Updated: Sep 20, 2022
Author: R Carter Cassidy, MD, FAOA; Chief Editor: Jeffrey A Goldstein, MD 


Practice Essentials

Kyphosis refers to the normal apical-dorsal sagittal contour of the thoracic and sacral spine. Normal kyphosis is defined as a Cobb angle of 20-40° measured from T2 to T12.[1, 2]

As a pathologic entity, kyphosis is an accentuation of this normal curvature. Many potential etiologies of kyphosis have been identified. Kyphosis can occur as a deformity solely in the sagittal plane, or it can occur in association with an abnormality in the coronal plane, resulting in kyphoscoliosis. Although pathologic kyphosis can affect the cervical and lumbar spine as well the thoracic spine, cervical and lumbar involvement is uncommon; any kyphosis in these areas is abnormal.

Global alignment of the spine refers to the alignment of the entire spine in multiple planes. Assessment of global alignment therefore includes evaluation of the coronal, sagittal, and axial planes. This is important in that malalignment, particularly in the sagittal plane (kyphosis/lordosis), disrupts a patient’s ability to maintain an upright posture with the head over the pelvis and feet.

Kyphosis can cause pain and potentially lead to neurologic deficit and abnormal cardiopulmonary function. Evaluation of malignment in the sagittal plane is important in the adult patient; such malalignment has been correlated with health-related quality of life (HRQOL) measures, including a positive sagittal balance having a linear relation with increasing levels of pain, disability, and dysfunction.[3] This disability is correctable with restoration of more normal sagittal alignment.

Indications for treatment include unremitting pain, neurologic changes, progression of deformity, and cosmesis. Medical therapy consists of exercise, medication, and bracing. Physical therapy may be of some benefit. Precise indications for surgical treatment of Scheuermann kyphosis remain to be defined but should be based on evaluation of global sagittal alignment and the use of standard indications for spine deformity.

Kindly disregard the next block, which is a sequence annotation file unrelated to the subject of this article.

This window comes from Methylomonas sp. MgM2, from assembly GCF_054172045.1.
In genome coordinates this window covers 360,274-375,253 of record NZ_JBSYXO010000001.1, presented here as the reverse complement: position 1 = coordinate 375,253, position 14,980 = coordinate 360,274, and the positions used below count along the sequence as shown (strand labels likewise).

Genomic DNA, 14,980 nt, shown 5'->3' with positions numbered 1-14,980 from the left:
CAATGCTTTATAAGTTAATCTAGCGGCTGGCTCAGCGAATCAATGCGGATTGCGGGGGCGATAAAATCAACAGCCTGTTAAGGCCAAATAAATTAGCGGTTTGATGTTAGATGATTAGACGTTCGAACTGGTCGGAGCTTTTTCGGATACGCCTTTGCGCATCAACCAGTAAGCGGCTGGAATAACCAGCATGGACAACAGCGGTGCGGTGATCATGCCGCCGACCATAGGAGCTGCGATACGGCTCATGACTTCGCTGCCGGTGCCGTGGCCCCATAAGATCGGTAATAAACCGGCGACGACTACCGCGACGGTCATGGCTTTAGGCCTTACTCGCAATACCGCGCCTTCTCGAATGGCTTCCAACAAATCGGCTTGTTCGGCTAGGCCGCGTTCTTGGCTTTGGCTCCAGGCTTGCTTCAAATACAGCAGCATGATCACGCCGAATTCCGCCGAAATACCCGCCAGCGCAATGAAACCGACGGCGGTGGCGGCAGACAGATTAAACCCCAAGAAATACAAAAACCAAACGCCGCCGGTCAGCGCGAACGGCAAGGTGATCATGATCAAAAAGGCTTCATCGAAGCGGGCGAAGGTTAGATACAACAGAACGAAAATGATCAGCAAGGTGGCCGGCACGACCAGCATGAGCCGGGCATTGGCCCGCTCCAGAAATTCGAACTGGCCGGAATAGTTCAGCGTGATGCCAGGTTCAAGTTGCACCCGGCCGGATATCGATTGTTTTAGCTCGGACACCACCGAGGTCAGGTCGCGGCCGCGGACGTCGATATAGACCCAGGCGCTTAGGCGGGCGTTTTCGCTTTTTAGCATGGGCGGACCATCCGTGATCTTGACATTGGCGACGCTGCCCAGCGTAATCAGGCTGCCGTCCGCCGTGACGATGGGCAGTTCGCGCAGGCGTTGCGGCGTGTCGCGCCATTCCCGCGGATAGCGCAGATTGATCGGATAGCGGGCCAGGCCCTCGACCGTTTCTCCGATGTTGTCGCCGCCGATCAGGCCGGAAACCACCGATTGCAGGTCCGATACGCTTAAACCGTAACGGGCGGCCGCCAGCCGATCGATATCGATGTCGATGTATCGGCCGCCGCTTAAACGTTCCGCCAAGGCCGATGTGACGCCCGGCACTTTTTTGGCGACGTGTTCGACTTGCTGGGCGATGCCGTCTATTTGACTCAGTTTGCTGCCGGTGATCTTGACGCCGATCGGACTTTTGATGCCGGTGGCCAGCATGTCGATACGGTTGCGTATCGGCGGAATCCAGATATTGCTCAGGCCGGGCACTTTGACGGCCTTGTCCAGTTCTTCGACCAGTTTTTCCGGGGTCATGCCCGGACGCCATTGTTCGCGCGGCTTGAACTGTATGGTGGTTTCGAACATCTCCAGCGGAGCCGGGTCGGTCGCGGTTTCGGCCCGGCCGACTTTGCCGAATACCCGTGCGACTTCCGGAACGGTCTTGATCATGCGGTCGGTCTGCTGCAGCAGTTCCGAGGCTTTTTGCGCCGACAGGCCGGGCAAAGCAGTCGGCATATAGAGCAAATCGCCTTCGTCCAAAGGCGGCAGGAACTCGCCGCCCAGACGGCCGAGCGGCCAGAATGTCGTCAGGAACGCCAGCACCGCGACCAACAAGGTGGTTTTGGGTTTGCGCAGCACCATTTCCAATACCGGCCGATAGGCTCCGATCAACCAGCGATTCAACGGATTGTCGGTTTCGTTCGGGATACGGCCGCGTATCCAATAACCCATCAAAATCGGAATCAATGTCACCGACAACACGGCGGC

Surgical intervention for posttraumatic kyphosis is recommended if the patient's neurologic status changes, if the condition progresses, if the kyphosis is 30° or greater, or if the loss of anterior vertebral height exceeds 50%. Contraindications for surgical treatment of kyphosis include a clinically significant cardiopulmonary risk and medical unfitness for surgery.


The pathophysiology of kyphosis depends on the etiologic factor. The exact cause of Scheuermann disease is still imprecisely defined. Scheuermann postulated that the condition resulted from avascular necrosis of the apophyseal ring. Other theories include histologic abnormalities at the endplate, osteoporosis,[4] and mechanical factors that affect spinal growth.[5] A Danish study demonstrated an important genetic component to the entity.[6]

Postural kyphosis is present when accentuated kyphosis is observed without the characteristic 5° of wedging over three consecutive vertebral segments that defines Scheuermann kyphosis.[7] This is felt to be due to muscular imbalance leading to the round-back appearance of these individuals.

It is noteworthy that hyperkyphosis in persons older than 60 years is usually not due to underlying vertebral fractures, which are only found in a minority (≤ 37%) of patients with hyperkyphosis; it is more often due to disk degeneration, muscle imbalance, and overall change in the shape of the aging spine. This kyphosis is associated with increased fracture risk, poorer pulmonary function, poorer physical function, and increased risk of death, even in those without fracture and osteoporosis.[8]